I’ve noticed that some folks are now saying that I’m “anti-OGL” because of my commentary on the Open Game License. This is pretty funny when you consider that I created one of the most successful open gaming programs in the industry, M&M; Superlink, and just announced a royalty free trademark license for True20 Adventure Roleplaying as well. I think the key difference between me and some other folks is that I don’t see open gaming as a movement per se. To me the OGL is one weapon in my publisher’s arsenal. Sometimes it’s the right one and I will happily deploy it, but I don’t believe that the OGL is always the right answer for every book. Our upcoming Song of Ice and Fire RPG, for example, has a new system and will not be released under the OGL. I think such things need to be assessed on a case by case basis, and that can change over time. True20 is a case in point. In its early days I wanted more control so we could develop our publishing strategy for the game; hence a nominal fee to use our trademark. After a couple of years I decided that True20 was a mature enough game that a royalty free license now had more benefits than drawbacks. So things change.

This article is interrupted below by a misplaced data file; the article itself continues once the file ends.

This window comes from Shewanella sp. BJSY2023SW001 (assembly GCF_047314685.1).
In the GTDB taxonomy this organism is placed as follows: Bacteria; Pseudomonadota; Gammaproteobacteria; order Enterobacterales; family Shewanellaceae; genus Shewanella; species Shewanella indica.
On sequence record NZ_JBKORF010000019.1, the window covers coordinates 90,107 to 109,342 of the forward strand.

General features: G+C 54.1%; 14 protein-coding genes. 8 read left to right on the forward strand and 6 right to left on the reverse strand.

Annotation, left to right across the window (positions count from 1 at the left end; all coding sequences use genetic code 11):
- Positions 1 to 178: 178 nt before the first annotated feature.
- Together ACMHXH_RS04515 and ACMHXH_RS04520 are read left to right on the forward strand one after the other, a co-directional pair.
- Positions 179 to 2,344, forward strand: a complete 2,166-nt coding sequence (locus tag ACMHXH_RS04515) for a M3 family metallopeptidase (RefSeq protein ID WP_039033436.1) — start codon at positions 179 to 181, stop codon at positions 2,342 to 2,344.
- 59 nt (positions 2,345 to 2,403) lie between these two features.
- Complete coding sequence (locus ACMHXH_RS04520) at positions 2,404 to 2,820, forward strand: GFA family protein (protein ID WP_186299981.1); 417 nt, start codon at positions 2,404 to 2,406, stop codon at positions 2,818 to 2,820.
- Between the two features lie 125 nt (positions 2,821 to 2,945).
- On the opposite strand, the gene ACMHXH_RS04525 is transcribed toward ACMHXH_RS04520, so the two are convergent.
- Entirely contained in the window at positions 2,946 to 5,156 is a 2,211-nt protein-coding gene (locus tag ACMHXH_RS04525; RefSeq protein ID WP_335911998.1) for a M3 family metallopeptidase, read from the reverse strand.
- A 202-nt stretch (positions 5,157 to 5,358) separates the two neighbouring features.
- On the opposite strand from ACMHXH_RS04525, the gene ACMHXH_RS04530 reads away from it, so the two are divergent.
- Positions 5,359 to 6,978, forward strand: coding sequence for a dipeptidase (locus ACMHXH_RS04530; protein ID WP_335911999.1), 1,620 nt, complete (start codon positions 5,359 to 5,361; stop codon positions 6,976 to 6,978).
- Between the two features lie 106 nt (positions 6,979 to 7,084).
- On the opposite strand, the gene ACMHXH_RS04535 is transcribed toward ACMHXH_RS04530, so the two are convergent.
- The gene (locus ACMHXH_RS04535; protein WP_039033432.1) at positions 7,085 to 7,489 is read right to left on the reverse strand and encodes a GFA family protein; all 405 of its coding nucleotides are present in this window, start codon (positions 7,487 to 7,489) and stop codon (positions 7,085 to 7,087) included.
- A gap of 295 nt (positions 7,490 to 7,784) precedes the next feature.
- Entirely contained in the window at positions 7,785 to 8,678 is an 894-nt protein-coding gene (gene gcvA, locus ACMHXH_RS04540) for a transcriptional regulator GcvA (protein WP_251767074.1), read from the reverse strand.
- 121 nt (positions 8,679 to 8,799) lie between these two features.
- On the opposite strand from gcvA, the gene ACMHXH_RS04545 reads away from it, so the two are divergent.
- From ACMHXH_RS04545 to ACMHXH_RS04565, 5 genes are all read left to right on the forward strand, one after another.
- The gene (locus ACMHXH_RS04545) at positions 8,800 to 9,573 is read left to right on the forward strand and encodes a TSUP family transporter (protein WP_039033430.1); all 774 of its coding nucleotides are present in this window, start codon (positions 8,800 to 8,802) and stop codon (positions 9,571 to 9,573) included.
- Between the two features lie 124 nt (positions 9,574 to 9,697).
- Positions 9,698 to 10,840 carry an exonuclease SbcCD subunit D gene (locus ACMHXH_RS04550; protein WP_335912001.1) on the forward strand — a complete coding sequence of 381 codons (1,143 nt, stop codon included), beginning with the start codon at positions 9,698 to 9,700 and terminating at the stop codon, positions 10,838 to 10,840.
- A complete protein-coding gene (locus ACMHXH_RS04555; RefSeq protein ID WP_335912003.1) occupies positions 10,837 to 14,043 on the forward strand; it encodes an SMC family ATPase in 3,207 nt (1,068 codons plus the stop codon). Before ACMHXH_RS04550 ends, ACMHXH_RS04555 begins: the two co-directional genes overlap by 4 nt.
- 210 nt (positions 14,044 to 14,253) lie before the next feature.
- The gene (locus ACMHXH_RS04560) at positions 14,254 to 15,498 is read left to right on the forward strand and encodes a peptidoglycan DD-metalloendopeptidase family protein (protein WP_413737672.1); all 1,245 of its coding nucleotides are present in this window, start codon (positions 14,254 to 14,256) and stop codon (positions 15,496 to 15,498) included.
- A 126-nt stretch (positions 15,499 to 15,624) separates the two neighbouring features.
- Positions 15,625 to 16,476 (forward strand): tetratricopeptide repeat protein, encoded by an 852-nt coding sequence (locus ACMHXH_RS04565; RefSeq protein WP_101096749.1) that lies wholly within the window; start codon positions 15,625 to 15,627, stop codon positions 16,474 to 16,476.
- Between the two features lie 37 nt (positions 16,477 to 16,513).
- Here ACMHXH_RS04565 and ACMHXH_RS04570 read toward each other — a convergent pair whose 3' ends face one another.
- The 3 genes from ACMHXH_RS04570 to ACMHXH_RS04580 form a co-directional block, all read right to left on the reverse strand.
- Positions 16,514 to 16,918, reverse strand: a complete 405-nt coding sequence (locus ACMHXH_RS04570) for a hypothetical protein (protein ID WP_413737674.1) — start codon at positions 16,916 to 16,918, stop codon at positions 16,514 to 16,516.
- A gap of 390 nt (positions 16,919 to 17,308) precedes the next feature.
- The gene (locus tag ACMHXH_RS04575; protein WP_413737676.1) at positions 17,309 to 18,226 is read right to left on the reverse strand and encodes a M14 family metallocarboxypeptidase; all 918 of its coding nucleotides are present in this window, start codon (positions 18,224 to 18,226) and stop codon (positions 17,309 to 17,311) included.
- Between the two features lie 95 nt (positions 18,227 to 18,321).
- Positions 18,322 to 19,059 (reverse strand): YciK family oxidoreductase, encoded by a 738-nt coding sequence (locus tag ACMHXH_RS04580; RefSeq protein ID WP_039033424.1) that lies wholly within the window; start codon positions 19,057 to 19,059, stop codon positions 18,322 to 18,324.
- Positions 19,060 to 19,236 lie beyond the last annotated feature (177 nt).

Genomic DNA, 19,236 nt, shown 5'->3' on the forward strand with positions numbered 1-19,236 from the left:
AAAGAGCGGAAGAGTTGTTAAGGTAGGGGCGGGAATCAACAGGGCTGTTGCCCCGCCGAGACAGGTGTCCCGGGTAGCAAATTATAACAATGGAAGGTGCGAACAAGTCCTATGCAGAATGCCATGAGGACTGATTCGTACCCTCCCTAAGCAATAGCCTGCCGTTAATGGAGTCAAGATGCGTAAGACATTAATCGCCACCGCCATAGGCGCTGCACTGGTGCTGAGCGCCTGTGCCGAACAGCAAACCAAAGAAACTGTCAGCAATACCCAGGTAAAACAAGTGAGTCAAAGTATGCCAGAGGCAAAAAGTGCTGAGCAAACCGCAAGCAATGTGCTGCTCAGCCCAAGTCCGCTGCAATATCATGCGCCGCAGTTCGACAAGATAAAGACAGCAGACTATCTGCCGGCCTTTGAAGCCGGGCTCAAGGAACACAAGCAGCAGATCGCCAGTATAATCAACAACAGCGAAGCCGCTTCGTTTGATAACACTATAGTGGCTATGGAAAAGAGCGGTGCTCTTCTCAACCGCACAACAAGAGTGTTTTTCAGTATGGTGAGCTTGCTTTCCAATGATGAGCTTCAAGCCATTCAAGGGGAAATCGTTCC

The challenge, given the paucity of data that I’ve already discussed, is making an assessment based on more than gut feeling. I do not accept many of the Danceyisms just because they’ve been repeated endlessly. I try to use GR’s experiences as a publisher who has been using the OGL longer than anyone, and what I can gleen from other sources. It is sometimes tough though and you have to be careful lest you bring a knife to a gun fight.